A particular concern to banking supervisors is the expected reduced parallel runs of IFRS 9 and IAS 39 decided by banks during the implementation phase, and in some cases the absence of parallel runs. From a banking supervisory perspective, the parallel runs allow a better assessment and testing of banks’ IFRS 9 processes and approaches. Furthermore, the governance framework is key, especially after the financial crisis. Key stakeholders, such as the board of directors and the audit committees, need to be sufficiently involved in the IFRS 9 implementation.

Financial Stability Implications

There is a long debate on the use of fair value or historical cost for the measurement of financial assets and the suitability of these methods for different bank assets. In particular, it is expected that a sound and strict implementation will increase transparency and facilitate the earlier and more comprehensive recognition of impairment losses, which has been found to have positive effects on financial stability. There are two fundamental challenges for banks, micro- and macro-supervisors: the modelling risk and the possible procyclicality implications.

Firstly, the modelling risk for IFRS 9 resembles the discussions on the IRB implementation. As potential main areas for possible improvements in the medium term, a stronger oversight role on internal model validation has been necessary. For these reasons, the importance of the development of benchmarking exercises [4] conducted by banking supervisors (EBA, BIS, and national authorities) for internal models used for capital requirements and also the industry should be underlined. Benchmarking exercises mean that banking models are measured in comparison with a benchmark. For IRB models, the benchmarking exercises become compulsory at the European level and are useful for the assessment of internal models and reliability of RWA. These benchmarking exercises may also help to ensure the quality of IFRS 9 implementation and the regular monitoring of the key elements of the ECL models. A proper disclosure of such ECL benchmarks would also be useful, as is happening with the IRB approaches, from a market participant perspective.

Secondly, the possible procyclical implications of the ECL approach are an important aspect to consider. A more timely and forward-looking recognition of credit losses addresses the criticism of the “too little, too late” provisioning resulting from the incurred loss approach; therefore, by expediting loss recognition, IFRS 9 may improve financial stability by reducing the build-up of losses before a tardy recognition (lower level of reinforcement of the economic cycle). Assuming that the downturn or its implications can be identified sufficiently early on may, in fact, reduce the severity of procyclicality and the credit contraction in a downturn. It is now expected that the market participants get used to a new behavior based on earlier loss recognitions. If recognized in a timely manner, the cyclical sensitivity of the credit risk parameters used for the estimation of ECLs and from the shifts of exposures between stages will not reinforce the economic cycle, quite the opposite.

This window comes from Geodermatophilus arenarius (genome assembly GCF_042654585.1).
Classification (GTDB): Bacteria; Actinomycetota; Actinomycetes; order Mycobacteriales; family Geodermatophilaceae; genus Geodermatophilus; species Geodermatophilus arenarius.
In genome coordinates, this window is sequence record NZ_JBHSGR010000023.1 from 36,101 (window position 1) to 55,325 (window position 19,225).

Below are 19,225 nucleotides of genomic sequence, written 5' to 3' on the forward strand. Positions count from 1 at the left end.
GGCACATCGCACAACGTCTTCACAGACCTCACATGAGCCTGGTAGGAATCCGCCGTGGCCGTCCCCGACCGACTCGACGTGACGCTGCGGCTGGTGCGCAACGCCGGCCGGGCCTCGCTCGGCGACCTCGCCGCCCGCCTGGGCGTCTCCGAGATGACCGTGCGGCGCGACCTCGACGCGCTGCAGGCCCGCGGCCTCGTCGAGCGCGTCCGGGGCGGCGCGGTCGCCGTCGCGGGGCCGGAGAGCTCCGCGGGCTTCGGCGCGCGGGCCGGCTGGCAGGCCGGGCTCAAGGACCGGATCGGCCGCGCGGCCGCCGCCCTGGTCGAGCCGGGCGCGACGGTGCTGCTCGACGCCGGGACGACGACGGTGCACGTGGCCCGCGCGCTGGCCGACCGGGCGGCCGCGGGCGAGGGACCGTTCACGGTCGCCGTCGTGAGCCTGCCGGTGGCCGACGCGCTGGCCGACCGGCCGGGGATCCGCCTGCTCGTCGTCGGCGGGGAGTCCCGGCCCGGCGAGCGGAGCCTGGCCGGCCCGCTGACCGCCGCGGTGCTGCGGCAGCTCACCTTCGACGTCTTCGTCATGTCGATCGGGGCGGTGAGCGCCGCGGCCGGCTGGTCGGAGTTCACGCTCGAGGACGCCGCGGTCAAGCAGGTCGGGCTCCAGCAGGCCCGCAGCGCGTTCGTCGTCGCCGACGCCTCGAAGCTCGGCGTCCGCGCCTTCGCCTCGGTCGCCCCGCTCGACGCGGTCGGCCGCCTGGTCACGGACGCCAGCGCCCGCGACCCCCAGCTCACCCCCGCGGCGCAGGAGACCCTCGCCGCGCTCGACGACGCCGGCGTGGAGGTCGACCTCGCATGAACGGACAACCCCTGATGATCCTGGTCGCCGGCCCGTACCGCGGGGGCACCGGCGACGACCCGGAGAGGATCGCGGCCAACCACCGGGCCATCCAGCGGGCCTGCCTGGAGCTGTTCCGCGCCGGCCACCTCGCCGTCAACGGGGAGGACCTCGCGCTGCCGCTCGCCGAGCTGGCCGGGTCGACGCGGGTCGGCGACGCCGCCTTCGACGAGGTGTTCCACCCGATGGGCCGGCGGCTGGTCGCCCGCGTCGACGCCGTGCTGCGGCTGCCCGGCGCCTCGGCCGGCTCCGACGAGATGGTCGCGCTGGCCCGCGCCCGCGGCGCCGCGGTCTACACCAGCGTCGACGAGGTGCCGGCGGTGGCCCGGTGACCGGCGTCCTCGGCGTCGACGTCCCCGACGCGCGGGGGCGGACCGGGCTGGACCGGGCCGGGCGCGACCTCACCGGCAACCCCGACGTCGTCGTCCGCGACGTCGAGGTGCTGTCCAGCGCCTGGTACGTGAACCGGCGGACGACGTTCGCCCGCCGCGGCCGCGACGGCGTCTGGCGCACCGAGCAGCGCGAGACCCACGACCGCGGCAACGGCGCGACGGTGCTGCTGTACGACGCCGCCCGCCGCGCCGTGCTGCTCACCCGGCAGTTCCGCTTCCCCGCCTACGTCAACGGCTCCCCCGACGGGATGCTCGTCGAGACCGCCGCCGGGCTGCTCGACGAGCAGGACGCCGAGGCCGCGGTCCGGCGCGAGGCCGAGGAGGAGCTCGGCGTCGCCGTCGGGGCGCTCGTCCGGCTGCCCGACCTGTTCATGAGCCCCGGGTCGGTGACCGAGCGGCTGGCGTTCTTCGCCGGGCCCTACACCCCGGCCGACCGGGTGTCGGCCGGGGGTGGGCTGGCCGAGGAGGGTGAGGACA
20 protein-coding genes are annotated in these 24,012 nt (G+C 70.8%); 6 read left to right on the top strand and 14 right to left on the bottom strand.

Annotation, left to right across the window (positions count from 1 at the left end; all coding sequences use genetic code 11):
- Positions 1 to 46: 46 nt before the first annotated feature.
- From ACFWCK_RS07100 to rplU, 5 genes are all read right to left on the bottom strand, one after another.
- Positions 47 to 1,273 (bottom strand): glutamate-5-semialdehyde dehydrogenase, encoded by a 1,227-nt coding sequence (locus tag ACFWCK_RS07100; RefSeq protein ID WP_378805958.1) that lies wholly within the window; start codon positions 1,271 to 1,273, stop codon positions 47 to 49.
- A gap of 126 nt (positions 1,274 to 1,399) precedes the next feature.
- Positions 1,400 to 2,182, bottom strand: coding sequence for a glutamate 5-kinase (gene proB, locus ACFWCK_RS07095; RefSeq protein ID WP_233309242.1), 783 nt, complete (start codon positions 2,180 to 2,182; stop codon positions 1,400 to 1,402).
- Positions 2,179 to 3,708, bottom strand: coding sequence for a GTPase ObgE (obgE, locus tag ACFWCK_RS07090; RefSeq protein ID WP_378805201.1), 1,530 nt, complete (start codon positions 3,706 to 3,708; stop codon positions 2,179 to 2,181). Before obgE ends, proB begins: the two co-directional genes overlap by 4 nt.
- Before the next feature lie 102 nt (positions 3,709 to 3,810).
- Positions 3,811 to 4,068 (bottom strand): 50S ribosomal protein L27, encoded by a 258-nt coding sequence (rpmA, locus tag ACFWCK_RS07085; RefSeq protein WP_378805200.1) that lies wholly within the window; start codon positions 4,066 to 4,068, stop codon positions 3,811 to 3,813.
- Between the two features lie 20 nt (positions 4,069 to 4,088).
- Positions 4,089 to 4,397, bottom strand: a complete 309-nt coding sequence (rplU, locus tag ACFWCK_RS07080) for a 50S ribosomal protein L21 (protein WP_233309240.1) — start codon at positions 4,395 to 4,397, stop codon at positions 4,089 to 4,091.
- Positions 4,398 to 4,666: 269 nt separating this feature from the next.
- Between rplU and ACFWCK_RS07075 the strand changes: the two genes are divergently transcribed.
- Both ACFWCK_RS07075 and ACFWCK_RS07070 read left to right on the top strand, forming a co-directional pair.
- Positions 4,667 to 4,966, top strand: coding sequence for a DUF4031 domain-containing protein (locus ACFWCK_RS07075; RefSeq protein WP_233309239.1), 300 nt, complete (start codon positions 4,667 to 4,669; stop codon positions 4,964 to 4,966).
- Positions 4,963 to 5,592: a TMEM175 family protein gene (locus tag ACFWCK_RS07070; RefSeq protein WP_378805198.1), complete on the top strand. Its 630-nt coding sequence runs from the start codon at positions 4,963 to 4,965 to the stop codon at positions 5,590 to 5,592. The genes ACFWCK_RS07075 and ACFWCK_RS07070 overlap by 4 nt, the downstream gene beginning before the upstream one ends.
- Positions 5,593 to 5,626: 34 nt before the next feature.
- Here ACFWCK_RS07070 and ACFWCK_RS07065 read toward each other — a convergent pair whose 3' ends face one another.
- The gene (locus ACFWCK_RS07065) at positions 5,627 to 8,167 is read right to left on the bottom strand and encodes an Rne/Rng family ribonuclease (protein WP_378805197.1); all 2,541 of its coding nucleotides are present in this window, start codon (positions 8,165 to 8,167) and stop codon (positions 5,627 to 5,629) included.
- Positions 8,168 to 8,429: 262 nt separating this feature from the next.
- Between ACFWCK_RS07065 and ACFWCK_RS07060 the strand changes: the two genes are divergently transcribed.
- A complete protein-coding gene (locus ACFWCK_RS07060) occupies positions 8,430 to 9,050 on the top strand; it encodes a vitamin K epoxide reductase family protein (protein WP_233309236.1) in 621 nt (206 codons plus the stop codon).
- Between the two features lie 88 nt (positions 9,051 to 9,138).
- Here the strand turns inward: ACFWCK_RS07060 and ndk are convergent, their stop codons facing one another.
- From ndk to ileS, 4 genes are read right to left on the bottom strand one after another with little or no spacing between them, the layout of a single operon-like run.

Conclusion and Areas of Further Work

The EU banking regulators are contributing to a sound implementation of the IFRS 9. At the same time, it is expected that banks continue improving elements of the implementation of IFRS 9 after its initial application in 2018. From an economic analysis perspective, it is important to have a better understanding of how the differences in the implementation of IFRS 9 may affect the measurement of expected credit losses. Therefore, comparisons and benchmarks will be a very useful and powerful supervisory tool.

Furthermore, the possible impact on lending behavior needs to be assessed and there are several aspects to take into account from an economic analysis perspective. There are several topics that will need further analysis:

  • How will IFRS 9 continue to influence banks’ capital ratios?

  • How will banks respond to IFRS 9 changes in capital requirements?

  • Will banks alter capital, lending, asset mix, and balance sheet size?

The combined impact of all these possible changes is difficult to determine in advance taking into account micro- and macro-prudential concerns. Consequently, these issues, among other topics, will need to be part of the post-implementation review of IFRS 9, for which academic researchers will contribute.

This article is based on the Chapter 6  "The Impact of IFRS 9 On Banks Across The EU And Implementation Challenges" by Professor Samuel Da-Rocha-Lopes, as part of the Book: Institutions and Accounting Practices after the Financial Crisis: International Perspective

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[1] Any views expressed are only those of the author and should not be attributed to the European Banking Authority (EBA), Nova School of Business and Economics (Nova SBE) and Aarhus University.

[2] EBA Report on Results From the Second EBA Impact Assessment of IFRS 9, July 2017. The figures are based on banks’ estimations as of December 31, 2016.

[3] EBA Report on First Observations on the Impact and Implementation of IFRS 9 by EU Institutions. Banks’ preliminary observations mainly based on the Q2 2018.

[4] Paolo Bisio, Samuel Da-Rocha-Lopes, and Aurore Schilte. Europe’s New Supervisory Toolkit (2015: Risk Books).

Topics: Opinion Articles, Finance & Economics

Samuel Da-Rocha-Lopes

Published by: Samuel Da-Rocha-Lopes

Invited Executive @ Nova SBE | Lecturer @ Aarhus University | Economic Analysis and Impact Assessments @ European Banking Authority (EBA-European System of Financial Supervision)